Questions calling for extempers to prescribe a feasible solution to one of the world’s many problems are unavoidable for the average speaker. While the difficulty of these questions vary, Daniel Kind helps outline some easy-to-follow guidelines for how you can best approach and answer these questions.
Some of the most common questions extempers will find at tournaments are the ones that ask them to solve the world’s problems. Whether that be resolving electoral issues in Nigeria, crafting an effective military response to Russian aggression in Eastern Europe, or the best way to tackle America’s housing crisis. At face value, answering these common kinds of questions seem simple, but the burdens placed upon the extemper who answers them are extraordinary; properly dealing issues with practical solutions is a daunting task even for world leaders and experts, much less a high school student. Nevertheless, these kinds of questions will need to be answered, and any Extemper with the hopes of finding success in the event will need to have the knowledge and skill to answer them properly. This article will be a comprehensive guide for answering the “how” questions and offer tried and true guidance and advice on these questions. Questions like this that posit an initial problem require you to prescribe a solution to solve the problem. Thus, “how” questions are often called prescriptive questions. There is a disclaimer, though, in an event as mercurial and subjective as Extemp, no rule is set in stone. The tips and advice outlined here are not going to apply to every situation; different questions require different speeches to properly answer them. Consider this guide as a broad guidance tool for prescriptive questions rather than a universal set of rules. Now, let’s get into the nitty-gritty and answer this question.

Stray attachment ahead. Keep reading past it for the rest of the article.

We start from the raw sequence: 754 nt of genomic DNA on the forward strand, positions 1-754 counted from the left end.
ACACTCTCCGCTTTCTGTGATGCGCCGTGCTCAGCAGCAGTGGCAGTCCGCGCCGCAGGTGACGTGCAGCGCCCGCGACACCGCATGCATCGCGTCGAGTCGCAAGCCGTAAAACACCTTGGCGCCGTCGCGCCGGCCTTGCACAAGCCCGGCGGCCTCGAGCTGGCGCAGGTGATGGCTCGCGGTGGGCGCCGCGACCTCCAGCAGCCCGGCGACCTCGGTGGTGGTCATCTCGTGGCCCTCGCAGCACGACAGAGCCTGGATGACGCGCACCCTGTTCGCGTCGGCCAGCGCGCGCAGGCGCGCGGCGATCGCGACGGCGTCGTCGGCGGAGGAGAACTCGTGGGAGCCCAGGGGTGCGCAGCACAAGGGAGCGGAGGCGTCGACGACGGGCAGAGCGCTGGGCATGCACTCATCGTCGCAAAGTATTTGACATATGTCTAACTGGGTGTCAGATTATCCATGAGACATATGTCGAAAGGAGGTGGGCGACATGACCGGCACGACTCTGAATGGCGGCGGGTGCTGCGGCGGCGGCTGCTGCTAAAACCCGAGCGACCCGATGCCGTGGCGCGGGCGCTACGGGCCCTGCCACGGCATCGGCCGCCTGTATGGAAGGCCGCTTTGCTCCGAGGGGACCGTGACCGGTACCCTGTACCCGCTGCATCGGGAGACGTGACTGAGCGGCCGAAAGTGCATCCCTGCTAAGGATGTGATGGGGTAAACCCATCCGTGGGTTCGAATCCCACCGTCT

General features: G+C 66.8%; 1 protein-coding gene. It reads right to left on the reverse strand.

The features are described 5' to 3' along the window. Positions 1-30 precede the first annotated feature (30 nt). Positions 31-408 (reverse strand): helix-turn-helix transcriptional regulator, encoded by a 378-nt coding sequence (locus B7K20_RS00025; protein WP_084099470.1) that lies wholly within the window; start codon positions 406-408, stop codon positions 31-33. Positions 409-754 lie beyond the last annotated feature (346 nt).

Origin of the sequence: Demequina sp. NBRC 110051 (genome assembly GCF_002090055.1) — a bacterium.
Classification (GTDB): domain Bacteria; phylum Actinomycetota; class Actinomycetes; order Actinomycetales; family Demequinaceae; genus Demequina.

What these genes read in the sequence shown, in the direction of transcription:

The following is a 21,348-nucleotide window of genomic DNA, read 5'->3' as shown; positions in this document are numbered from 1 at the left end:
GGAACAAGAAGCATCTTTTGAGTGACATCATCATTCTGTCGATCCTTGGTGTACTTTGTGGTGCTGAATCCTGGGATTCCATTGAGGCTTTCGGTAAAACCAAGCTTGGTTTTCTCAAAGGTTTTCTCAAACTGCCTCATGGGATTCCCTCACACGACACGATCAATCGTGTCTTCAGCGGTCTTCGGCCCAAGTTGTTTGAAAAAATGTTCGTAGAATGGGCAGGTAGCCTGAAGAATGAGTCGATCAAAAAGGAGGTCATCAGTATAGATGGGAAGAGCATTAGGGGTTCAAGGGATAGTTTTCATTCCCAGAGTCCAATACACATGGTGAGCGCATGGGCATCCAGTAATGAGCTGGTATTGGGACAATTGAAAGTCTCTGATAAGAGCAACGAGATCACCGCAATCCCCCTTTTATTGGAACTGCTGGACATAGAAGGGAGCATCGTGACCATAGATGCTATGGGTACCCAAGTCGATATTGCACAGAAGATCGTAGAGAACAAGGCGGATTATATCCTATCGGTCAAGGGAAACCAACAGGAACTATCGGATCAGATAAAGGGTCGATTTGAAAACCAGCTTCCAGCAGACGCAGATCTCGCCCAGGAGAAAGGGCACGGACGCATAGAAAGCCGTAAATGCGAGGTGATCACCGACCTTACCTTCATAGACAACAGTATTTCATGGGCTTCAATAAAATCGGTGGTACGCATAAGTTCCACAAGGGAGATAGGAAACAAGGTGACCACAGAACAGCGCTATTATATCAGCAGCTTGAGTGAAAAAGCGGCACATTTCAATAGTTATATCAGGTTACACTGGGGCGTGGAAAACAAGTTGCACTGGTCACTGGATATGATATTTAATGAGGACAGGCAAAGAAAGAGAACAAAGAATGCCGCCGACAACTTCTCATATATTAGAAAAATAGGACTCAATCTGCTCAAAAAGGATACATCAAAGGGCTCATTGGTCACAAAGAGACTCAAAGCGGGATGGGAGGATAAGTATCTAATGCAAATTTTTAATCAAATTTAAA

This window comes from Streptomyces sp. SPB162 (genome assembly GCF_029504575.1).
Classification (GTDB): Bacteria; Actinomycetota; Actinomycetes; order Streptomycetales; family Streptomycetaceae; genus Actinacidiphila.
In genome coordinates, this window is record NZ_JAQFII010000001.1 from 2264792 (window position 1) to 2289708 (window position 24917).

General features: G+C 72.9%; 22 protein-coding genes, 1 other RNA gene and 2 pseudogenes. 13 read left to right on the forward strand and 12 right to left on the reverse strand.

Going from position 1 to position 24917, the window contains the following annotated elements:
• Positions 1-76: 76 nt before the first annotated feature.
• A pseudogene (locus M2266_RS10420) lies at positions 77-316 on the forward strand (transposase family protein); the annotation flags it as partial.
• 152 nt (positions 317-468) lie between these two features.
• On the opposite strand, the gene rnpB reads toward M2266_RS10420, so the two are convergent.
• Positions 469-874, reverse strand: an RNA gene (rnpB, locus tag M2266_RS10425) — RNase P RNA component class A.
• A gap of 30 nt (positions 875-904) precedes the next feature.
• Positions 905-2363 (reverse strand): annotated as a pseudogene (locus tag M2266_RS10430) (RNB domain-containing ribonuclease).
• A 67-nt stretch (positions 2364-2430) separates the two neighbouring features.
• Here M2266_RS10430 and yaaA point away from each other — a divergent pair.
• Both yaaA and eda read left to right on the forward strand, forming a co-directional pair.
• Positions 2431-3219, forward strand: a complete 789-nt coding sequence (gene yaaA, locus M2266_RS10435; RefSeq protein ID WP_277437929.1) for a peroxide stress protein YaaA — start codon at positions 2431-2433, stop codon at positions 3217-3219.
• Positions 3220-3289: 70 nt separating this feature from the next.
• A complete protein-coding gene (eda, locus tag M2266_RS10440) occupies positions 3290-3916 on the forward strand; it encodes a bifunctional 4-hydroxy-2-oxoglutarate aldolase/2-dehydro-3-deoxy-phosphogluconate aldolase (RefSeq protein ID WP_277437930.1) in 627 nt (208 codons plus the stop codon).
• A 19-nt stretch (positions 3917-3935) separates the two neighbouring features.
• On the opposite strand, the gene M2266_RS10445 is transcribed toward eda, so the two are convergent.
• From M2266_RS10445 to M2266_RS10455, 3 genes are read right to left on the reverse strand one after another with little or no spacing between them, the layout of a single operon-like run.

This first and perhaps most important part of your speech is the introduction. It’s your judges’ first impression of you as a speaker and your first and only opportunity to frame your question and answers before you get into your points. Thus, it’s extraordinarily important to properly frame prescriptive questions before you even say it in your speech. For the most part, your AGD should remain the same as a good AGD usually is, as long as it’s interesting and topical. Perhaps mention or poke fun at the problem posed by the question in the AGD to go above and beyond, but doing so is certainly not necessary. By the time you get to your background, there’s a couple of key things you need to mention. First, you must include the problem in question in the background. This should be the first, if not one of the first things that come out of your mouth as you start your background. An Extemper who neglects to properly mention and frame the problem in their introduction makes it difficult for the judge and the audience to follow along with the rest of their speech. Talking about the problem right out of the gate in the background shows your audience that you care about their engagement and helps maintain structure throughout your speech. After talking about the problem, the second part of your background must talk about why the problem has yet to be solved. The problem you get is usually a major geopolitical issue, one that the world has to be aware of. If you fail to adequately explain why solutions to the problem have yet to be implemented, all the ethos the judge has to rely on is some random high school kid talking about some random issue. Talk about why Nigeria has yet to implement proper electoral reform or the motives behind the ECOWAS’s lack of geopolitical relevance. In this, you’re also injecting a sense of urgency into the introduction. This should be the third and final part of your background. Explain that the actors involved in the question are looking for a solution or why they should be. This sentence, specifically pushing for the urgency of the question, is called the conflict statement. Most successful Extempers, whether they know it or not, have this sentence in their speeches. Ideally, it should be at the end of the background and just before your Statement of Significance. On the topic of the SoS, this sentence should mention the negative impacts not solving the problem could have on the actors involved. For example, if the question is asking for ways to reduce carbon emissions, your significance statement should mention the devastating impacts a climate crisis would have on the world. If the question is asking for further guidance on American foreign policy in the Middle East, talk about the possible negative impacts of the continuation of the status quo. At its most fundamental level, your significance statement should make the judge care about your speech. For prescriptive questions, getting your judge to care about the problem you are solving is going to make them intrinsically care about the solution you have for it. For more emotional appeal, mention the broad impact on human lives. Good ideas for things to mention in the significance statement is money, people, and power. Now that you’re finished with the majority of your intro, and you’ve stated the question verbatim, the next part is your answer. Keep this answer concise, on the topic, and an umbrella solution for the more specific methods you will mention in your three points. The taglines used to introduce your points in the roadmap should be structured using “noun, verb, noun” and be long enough to get your point across but short enough that the judge can understand and write it down. With these methods, properly framing the question in the introduction is relatively simple. The introduction, as the most important part of your speech, is the judges’ first good gauge of your abilities. By proving you can set up problems and solutions in the first minute and effectively articulating why your speech matters, you’ll be in extraordinary shape for the rest of your speech.